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David Wayne

Review: The Front Page

[Originally published in Movietone News 36, October 1974]

The Private Life of Sherlock Holmes and Avanti! bombed. The Front Page may well make lots of dollars. I like to see Billy Wilder on top, but Sherlock Holmes and Avanti! will live through the ages whereas The Front Page, a calculated catch at prepackaged commercial success, is as mummified as the makeup-encased actors inhabiting it. It’s among the several worst films Wilder has ever made.

I must say the idea bothered me from the first. The director appeared to have come to terms with so many of his demons in those recent, mellow, glowingly personal pictures. The Front Page seemed a clear reversion to professional-wiseass territory—a country Wilder occasionally made his own, but the spoils of conquest only made him more bitter, so that he descended to the arid, tortured, unilluminating likes of Kiss Me, Stupid and The Fortune Cookie (better films than they were credited for at the time, but thrashing, ugly experiences all the same). The juicy cynicism of the Hecht-MacArthur property looked too readymade. And so, I fear, it’s proved to be, although one of the most serious faults of Wilder (and I.A.L. Diamond)’s version of the play is that it ignores so many of the gemlike facets of the play’s cynicism.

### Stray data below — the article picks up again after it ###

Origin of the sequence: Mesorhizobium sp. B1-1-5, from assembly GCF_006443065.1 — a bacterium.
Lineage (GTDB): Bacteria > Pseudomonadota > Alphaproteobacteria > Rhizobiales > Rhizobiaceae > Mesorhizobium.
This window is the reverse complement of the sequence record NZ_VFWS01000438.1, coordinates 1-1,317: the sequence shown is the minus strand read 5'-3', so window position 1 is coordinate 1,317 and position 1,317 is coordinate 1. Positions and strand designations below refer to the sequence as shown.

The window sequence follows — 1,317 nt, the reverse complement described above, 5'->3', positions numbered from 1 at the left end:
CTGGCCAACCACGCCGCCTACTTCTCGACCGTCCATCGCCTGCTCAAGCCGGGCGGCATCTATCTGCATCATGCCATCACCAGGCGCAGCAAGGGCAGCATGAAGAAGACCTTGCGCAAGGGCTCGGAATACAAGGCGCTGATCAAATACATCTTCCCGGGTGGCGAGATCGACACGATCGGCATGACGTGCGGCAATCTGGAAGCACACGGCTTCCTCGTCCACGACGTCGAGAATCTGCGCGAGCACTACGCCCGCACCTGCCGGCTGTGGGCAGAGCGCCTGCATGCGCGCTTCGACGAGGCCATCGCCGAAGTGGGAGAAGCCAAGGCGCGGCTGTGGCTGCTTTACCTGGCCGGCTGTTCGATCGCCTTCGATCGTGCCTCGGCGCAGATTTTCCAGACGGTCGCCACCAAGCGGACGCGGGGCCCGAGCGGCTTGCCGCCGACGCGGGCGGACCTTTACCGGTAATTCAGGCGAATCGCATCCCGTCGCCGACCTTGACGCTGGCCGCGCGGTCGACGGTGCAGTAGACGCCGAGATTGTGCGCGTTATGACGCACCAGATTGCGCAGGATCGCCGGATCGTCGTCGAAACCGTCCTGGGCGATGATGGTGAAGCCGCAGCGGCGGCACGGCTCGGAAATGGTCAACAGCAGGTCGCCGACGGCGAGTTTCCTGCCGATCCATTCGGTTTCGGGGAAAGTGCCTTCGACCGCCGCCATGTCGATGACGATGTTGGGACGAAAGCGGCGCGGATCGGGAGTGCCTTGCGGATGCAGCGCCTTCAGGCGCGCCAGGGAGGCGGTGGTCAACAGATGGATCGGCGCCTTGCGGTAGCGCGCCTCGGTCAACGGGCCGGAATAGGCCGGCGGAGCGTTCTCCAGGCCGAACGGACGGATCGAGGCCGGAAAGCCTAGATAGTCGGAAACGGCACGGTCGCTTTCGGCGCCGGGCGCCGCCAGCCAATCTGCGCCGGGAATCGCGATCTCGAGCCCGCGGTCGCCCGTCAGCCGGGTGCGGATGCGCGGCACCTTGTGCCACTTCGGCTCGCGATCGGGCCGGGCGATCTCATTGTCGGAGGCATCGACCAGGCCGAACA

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Out of the Past: The Front Page

[Originally published in Movietone News 54, June 1977]

Billy Wilder’s chief motives in making the third film version of the 1928 Hecht–MacArthur Broadway smash were plain, and he admitted them: he wanted a box-office hit, badly, and this had all the elements for a 1974 killing. It’s a buddy story, a nostalgia piece, a celebration of crusading newspapermen—Woodward and Bernstein, Prohibition-style. Add leftover sets from The Sting for good measure and another re-teaming of the odd couple, Lemmon and Matthau, the latter in a role tailor-made for him. How could it fail?

But it did, thumpingly. Why? I’d suggest the very reason that made it such a good movie, so much more than the remake of the remake of the film of the hit play. Everyone said it was a perfect vehicle for Wilder—he did himself—but this is to ignore one crucial difficulty. The Front Page is a lovely old play, and it really is extremely modern. So how does an auteur as strong as Wilder adapt it with the respect it deserves without submerging his own personality? No one could want, after all this time, to see a Billy Wilder film where Billy Wilder simply translates 46-year-old jokes, however good, into celluloid terms. At the same time, no one wants to see a film of The Front Page which ignores the splendid original. The trick was to find an element personal to Wilder within that elaborate framework, and this he did. And this is why the public stayed away, just as they had done from Kiss Me Stupid and The Fortune Cookie and even The Private Life Of Sherlock Holmes (which, for me, is Wilder’s masterpiece). For most of  Wilder’s later films tend to be about loneliness, despair, desperation (this is even true, to an extent, of the sunny, romantic and very beautiful Avanti!), and these things are at the forefront of his version of The Front Page.

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